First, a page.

This month’s Bright Spot comes from teachers from Katonah-Lewisboro, North Rockland and Irvington who attended a two-day training on Explicit Direct Instruction with RSE-TASC specialist, Ann Narcisse. One of the many strategies they learned was the use of “non-volunteers”.
What were students able to achieve?
When teachers used this practice during instruction, they noted that:
* “My students paid more attention. There was more participation and focus.“
* “Students anticipated being called on and made sure they were ready to respond and participate before being called on.”
* “Typical non-contributors were more engaged and answered questions.”
* “Students demonstrated greater understanding of new concepts and were providing correct/effective responses.”
What practices or systems made this possible?
All of these teachers created a method to choose and call on non-volunteers. They told students that instead of having them raise their hands to respond, they would be randomly calling on students. One teacher put student names on index cards on a ring; another put names on paint sticks and picked them from a jar. If a student didn’t know an answer, he or she was told that the teacher would come back to them for a second chance to respond after calling on other students. Students loved this and reminded teachers to use the strategy.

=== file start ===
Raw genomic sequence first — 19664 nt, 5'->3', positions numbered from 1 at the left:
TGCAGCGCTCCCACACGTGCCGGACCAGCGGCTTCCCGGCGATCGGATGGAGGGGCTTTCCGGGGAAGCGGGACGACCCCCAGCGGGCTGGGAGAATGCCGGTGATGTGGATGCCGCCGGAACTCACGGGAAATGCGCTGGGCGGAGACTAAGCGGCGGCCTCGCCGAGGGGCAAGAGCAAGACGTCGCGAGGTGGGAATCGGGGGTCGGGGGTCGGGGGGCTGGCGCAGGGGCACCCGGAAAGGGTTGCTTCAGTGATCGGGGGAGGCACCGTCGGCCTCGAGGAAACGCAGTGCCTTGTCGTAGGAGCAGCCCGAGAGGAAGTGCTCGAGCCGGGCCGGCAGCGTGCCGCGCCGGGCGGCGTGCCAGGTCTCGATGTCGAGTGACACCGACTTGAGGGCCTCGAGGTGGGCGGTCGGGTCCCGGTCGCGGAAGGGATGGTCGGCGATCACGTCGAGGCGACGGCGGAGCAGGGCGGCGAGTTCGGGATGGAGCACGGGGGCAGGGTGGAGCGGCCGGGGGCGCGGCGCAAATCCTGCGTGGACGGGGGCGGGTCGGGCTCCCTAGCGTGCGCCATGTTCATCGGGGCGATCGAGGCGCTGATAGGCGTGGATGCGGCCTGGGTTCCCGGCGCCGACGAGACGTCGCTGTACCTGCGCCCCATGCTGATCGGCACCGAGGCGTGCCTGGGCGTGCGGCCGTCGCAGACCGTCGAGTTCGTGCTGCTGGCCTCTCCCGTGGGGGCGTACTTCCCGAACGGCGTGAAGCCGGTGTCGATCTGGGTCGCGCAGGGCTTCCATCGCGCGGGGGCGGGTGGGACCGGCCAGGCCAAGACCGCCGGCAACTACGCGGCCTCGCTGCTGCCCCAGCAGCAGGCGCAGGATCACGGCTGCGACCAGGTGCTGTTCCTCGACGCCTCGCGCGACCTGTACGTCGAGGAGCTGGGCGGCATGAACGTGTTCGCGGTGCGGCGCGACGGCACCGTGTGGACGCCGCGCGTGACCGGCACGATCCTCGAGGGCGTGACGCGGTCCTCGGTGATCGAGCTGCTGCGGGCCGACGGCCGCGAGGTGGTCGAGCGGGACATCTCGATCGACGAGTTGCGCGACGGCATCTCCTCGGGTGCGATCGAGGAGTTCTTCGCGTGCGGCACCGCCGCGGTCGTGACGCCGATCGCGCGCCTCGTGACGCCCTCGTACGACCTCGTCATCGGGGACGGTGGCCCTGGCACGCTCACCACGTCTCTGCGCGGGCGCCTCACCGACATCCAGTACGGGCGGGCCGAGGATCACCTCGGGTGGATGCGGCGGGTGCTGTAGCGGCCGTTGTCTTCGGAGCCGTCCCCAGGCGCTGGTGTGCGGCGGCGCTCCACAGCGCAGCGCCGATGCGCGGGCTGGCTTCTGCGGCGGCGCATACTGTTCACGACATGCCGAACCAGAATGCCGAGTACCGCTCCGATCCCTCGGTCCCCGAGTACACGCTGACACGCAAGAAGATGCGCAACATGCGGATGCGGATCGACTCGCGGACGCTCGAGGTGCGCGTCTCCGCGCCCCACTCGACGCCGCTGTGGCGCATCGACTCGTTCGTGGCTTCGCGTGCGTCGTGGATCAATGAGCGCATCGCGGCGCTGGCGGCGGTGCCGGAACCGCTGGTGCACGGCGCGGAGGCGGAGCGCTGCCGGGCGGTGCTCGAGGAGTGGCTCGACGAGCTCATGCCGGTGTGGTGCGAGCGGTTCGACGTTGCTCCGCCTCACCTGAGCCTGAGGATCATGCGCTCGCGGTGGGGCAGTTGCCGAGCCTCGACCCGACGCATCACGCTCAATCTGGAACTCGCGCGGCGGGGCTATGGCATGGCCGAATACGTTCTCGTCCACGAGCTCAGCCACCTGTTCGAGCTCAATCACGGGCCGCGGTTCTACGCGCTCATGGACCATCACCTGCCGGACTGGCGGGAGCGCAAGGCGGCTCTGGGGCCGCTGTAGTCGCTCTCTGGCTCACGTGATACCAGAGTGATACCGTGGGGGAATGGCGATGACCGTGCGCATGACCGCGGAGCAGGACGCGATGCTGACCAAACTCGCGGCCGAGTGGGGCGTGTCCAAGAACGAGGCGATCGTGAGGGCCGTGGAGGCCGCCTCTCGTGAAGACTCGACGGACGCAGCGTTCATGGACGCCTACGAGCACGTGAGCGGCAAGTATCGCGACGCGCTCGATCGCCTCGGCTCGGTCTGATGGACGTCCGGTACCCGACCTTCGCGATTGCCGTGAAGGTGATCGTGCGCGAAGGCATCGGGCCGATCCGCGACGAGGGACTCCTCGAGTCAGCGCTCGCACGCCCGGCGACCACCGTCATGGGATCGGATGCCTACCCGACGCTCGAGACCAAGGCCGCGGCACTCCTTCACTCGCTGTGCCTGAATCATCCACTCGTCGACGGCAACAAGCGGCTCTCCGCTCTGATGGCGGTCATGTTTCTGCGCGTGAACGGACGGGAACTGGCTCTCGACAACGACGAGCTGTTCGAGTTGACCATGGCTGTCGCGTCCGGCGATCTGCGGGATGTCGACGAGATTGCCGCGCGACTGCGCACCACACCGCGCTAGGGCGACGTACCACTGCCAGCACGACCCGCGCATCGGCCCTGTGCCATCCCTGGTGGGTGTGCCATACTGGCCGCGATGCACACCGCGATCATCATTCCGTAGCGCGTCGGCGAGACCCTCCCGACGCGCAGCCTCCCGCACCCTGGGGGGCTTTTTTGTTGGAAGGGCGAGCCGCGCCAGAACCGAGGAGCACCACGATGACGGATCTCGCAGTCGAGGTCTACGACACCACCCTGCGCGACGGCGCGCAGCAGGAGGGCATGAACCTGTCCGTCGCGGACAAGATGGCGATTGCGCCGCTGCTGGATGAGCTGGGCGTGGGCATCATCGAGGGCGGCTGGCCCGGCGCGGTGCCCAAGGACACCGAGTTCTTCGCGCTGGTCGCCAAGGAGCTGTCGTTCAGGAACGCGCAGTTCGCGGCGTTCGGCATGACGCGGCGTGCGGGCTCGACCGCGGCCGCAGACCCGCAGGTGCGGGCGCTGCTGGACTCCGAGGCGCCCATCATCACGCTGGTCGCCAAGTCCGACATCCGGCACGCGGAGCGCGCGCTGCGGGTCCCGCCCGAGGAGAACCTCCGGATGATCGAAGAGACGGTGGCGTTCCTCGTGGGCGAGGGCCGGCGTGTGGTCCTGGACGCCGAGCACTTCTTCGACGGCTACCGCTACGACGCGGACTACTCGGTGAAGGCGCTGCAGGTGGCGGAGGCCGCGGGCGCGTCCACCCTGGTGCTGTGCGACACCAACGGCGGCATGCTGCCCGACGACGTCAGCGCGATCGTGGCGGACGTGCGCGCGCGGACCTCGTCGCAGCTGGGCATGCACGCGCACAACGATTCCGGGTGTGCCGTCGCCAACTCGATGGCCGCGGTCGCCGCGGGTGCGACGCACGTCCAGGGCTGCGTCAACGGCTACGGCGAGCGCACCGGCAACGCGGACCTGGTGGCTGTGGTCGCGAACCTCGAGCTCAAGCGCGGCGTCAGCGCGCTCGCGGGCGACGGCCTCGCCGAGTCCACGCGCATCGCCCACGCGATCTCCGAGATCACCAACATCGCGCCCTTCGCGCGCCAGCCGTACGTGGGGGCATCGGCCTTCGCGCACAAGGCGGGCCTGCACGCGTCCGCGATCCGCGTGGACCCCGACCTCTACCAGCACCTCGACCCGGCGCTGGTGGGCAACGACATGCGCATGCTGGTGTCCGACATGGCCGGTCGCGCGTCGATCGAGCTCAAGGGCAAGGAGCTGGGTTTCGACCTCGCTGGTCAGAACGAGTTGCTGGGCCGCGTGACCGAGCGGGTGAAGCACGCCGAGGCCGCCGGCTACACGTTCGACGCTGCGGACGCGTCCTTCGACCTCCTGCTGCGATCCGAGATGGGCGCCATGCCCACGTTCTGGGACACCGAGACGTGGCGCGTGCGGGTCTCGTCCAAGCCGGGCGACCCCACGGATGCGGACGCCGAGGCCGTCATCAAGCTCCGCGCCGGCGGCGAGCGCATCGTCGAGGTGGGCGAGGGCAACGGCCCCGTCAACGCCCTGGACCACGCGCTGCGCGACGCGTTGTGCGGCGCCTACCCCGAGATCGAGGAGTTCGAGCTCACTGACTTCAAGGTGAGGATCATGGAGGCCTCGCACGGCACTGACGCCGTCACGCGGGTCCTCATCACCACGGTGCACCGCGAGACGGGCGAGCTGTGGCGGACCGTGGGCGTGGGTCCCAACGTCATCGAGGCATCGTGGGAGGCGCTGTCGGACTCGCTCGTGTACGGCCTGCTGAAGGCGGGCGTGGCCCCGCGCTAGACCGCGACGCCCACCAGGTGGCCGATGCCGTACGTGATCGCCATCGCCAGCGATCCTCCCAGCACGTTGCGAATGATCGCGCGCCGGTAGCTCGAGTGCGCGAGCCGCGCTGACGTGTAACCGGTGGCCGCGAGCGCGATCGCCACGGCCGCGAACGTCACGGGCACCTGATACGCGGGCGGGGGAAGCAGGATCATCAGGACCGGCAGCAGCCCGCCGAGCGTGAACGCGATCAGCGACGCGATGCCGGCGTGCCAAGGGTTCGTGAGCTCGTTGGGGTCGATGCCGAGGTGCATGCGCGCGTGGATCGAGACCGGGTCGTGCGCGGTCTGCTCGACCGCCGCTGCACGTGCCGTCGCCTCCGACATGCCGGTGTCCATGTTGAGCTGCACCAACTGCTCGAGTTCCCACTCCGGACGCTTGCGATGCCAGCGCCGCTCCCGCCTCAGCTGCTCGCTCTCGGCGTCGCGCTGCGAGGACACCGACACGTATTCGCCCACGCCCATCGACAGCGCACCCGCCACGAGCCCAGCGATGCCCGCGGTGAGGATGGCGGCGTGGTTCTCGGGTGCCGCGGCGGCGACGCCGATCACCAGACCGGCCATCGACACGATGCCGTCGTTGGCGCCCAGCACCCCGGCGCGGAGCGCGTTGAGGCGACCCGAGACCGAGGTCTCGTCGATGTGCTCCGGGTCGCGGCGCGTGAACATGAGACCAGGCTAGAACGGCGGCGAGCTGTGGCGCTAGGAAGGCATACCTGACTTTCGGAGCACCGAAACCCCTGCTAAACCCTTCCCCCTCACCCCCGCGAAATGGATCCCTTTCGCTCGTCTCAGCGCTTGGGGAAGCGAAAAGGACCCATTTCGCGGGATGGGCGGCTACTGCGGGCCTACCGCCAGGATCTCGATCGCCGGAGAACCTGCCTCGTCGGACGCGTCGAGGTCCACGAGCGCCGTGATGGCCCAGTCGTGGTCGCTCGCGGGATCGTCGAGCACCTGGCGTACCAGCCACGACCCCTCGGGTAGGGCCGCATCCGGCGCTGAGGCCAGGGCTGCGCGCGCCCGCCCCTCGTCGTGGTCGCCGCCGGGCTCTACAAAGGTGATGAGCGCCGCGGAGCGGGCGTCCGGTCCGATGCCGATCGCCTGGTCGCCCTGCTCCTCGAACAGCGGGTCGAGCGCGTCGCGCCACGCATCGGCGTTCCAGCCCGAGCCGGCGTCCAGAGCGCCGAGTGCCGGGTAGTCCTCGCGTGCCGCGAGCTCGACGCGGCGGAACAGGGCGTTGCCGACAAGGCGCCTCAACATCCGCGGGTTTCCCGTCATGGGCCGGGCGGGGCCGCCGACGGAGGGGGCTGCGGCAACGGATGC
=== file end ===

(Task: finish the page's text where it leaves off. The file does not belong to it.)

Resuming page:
What can we learn from this Bright Spot?
Students are more engaged when expectations that all students will participate are built into lessons. With this simple strategy, students anticipate being called upon and are preparing and rehearsing answers and are engaged at all times. As this becomes common practice, students also learn that everyone makes mistakes sometimes, and that learning occurs from focusing, thinking, engaging and self-correcting.